The activities of Vick appear more fully in United States v. Osborn, 350 F.2d 497 (6th Cir. 1965), in which Osborn's judgment of conviction for jury tampering was affirmed. The Supreme Court granted certiorari and affirmed, 385 U.S. 323, 87 S.Ct. 429, 17 L.Ed.2d 394 (1966), rehearing denied 386 U.S. 938, 87 S.Ct. 951, 17 L.Ed.2d 813 (February 20, 1967).


By no stretch of the imagination can Vick's acting as an informer be classified as newly discovered evidence. If the Appellants were actually unaware of the full extent of Vick's informing activities, such lack of knowledge can only be attributed to their failure to exercise due diligence to obtain and present the information. It is too late to do so now. Mesarosh v. United States, 352 U.S. 1, 9, 77 S.Ct. 1, 1 L.Ed.2d 1 (1956); United States v. West, 170 F.Supp. 200 (N.D. Ohio 1959) aff'd 274 F.2d 885 (6th Cir. 1960) cert. denied 365 U.S. 811, 819, 81 S.Ct. 688, 5 L.Ed.2d 691.


But disregarding the newly discovered evidence rule and considering the evidence on its merits, it is clear that it all related to historical events which took place prior to the trial. Any interference with the prior relationship between Hoffa and Osborn had ceased when Osborn was disbarred on November 20, 1963. When the trial commenced on January 20, 1964, Hoffa was represented by other counsel. There was no interference with Hoffa's new counsel either prior to or during the course of the trial.


The District Court found that at the trial there was no reference to any matters alleged to have been reported by Vick to the Government.


The cases on which Appellants rely, namely, Caldwell v. United States, 92 U.S.App.D.C. 355, 205 F.2d 879 (1953), and Coplon v. United States, 89 U.S.App.D.C. 103, 191 F.2d 749 (1951), related to interception of telephone consultations between attorney and client before and during the trial (Coplon) and the gaining of free access to defense planning by a Government Agent acting as a defense assistant (Caldwell). It was held that this only "invalidates the trial at which it occurred." The evidence was not tainted and could be used on retrial. Hoffa v. United States, 385 U.S. 293, 87 S.Ct. 408. The present case, unlike Caldwell and Coplon, involved no interference with counsel participating in the trial. As the District Court stated:


"There was no alleged interference on the part of Vick with any counsel who participated in the trial of the case. A more complete removal of any taint of interference could not be accomplished by granting a new trial."


We agree that no valid purpose could be served by granting a new trial on this ground.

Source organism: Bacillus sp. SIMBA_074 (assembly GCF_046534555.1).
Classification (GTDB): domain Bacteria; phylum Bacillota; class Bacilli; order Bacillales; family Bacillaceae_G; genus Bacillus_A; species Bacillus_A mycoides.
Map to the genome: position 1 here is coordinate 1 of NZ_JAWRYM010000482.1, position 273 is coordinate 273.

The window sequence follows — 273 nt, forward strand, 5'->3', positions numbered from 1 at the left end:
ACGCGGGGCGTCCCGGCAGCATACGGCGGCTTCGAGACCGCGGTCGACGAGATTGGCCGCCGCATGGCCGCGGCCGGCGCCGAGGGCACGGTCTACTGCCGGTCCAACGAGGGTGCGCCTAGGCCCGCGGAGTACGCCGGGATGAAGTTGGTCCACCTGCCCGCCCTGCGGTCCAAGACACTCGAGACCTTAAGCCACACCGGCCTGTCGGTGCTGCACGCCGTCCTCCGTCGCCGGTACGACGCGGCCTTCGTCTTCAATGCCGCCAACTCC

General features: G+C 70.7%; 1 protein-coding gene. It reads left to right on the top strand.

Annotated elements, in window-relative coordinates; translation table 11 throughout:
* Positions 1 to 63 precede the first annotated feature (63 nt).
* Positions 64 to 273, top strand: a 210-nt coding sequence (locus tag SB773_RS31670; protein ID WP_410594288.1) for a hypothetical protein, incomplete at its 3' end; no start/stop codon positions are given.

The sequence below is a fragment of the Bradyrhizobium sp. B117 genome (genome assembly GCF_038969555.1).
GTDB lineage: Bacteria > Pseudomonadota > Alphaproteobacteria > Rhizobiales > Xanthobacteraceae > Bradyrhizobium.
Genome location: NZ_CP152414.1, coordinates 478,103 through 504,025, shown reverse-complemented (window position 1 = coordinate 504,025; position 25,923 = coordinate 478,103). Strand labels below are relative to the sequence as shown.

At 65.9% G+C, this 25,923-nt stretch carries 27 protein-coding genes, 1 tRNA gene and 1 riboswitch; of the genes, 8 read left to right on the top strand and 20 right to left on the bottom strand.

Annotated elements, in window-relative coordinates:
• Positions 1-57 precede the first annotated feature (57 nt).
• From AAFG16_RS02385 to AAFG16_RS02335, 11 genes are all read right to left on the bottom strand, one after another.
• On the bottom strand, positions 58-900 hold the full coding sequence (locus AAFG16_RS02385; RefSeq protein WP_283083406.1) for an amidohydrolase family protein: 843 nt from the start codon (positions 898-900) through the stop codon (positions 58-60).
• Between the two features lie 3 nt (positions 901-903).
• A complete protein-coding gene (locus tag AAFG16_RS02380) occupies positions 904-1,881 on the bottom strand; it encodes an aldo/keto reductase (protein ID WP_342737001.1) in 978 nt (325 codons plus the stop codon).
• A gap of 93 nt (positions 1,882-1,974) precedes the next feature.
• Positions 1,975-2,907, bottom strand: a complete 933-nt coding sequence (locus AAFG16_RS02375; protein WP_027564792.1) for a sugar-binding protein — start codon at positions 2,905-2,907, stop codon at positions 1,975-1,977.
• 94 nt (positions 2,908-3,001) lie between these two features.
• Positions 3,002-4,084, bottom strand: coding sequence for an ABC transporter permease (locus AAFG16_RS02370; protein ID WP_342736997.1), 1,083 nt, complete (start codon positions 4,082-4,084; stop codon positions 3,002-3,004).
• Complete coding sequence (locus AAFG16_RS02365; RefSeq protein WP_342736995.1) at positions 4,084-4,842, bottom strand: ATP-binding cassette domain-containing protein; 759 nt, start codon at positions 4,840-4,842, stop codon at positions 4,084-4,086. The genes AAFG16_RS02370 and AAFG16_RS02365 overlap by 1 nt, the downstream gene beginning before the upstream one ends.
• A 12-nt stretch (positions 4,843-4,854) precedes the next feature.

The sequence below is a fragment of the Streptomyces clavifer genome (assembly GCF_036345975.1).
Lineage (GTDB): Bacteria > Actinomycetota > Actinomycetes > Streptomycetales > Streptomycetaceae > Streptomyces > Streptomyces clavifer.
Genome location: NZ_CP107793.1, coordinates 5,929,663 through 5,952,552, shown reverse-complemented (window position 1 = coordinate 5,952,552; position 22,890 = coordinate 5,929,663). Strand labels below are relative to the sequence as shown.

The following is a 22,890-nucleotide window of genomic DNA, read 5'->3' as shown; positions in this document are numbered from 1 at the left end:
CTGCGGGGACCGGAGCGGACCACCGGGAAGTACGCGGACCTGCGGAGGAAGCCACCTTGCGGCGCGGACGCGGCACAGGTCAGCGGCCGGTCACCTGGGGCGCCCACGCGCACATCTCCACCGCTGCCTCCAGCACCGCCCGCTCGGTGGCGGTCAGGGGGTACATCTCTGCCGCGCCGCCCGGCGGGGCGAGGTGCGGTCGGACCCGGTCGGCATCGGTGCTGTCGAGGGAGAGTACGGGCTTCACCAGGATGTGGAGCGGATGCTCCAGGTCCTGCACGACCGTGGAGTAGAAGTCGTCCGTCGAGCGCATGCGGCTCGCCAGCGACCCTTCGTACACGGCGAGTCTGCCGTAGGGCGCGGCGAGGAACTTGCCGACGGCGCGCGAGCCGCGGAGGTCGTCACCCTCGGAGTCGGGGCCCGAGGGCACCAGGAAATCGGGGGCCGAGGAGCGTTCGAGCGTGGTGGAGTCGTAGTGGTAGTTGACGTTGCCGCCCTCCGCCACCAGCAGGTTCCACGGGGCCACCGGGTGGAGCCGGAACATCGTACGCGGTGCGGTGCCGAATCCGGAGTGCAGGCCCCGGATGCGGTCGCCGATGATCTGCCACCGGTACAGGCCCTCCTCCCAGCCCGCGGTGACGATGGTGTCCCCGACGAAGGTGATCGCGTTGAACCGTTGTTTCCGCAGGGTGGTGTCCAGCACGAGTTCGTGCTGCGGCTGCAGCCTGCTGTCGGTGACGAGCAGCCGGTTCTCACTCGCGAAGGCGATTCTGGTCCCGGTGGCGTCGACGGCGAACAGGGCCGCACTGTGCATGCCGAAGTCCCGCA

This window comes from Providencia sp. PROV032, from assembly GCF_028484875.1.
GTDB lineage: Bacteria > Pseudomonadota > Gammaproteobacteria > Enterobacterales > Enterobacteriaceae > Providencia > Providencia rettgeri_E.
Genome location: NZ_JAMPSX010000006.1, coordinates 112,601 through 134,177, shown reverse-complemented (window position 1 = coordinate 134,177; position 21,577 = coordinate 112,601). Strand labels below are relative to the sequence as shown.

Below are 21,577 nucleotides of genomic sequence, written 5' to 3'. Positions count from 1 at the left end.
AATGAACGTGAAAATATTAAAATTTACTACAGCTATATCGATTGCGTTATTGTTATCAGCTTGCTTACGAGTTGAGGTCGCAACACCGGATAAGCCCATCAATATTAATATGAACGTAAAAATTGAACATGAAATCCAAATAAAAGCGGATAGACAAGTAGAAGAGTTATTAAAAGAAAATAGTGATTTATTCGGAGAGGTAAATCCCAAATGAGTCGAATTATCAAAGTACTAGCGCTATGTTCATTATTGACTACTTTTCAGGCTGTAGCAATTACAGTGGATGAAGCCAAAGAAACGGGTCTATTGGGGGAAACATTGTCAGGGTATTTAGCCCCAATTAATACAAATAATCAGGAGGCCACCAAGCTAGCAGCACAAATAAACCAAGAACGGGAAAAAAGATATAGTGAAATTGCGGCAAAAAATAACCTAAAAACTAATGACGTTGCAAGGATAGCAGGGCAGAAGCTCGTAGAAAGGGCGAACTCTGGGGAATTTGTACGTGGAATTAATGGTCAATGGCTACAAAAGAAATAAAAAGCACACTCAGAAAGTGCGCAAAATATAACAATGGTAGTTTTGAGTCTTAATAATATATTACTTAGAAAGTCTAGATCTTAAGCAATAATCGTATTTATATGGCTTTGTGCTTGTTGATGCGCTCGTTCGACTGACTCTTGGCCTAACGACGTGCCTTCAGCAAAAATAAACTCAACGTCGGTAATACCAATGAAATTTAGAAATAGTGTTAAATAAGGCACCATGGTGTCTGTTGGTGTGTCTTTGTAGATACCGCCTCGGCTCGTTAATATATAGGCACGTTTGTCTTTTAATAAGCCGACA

II. Alleged Suppression of Evidence


The Appellants rely principally on the affidavit of one Simpson, a convicted perjurer with a long criminal record. Simpson's affidavit was contradicted by counter-affidavits. Part of Simpson's affidavit relates to evidence impeaching Partin as a narcotics user. But Partin's alleged addiction to narcotics was fully explored at the trial and on the appeals, and is not new. Cumulative impeaching evidence of this type affords no basis for a new trial. Mesarosh v. United States, supra; United States v. West, supra.


Similarly, the affidavit of Rena Mae Booth relative to narcotics, is not newly discovered evidence. She testified for the defense at the trial.


Also, the alleged threat to Lester Bloomenstiel, before he testified, is not new, as an attempt was made to go into this subject at the trial.


Relative to the claim that the records of Local No. 5 were suppressed, it appears that the Trial Judge quashed a subpoena for these records.


Simpson's affidavit relating to what Mildred Kelly told him is pure hearsay. In any event, the question could have been raised at the trial, and is not newly discovered evidence.


It can hardly be claimed that Partin prevented Simpson from testifying at the trial. Simpson was subpoenaed as a witness by the defense, and appeared at the court house in response thereto. His affidavit indicates that he talked there with Hoffa's attorney Bufalino. He says that Bufalino told him to "wait until he talked to the other lawyers so that he could see when I would be needed. I did not hear from Bufalino after that." If Appellants desired to complain about Partin's interference, they should have raised this issue at their trial.


It is not unreasonable to infer the reason that the defense did not call Simpson as a witness was because of his extensive criminal record.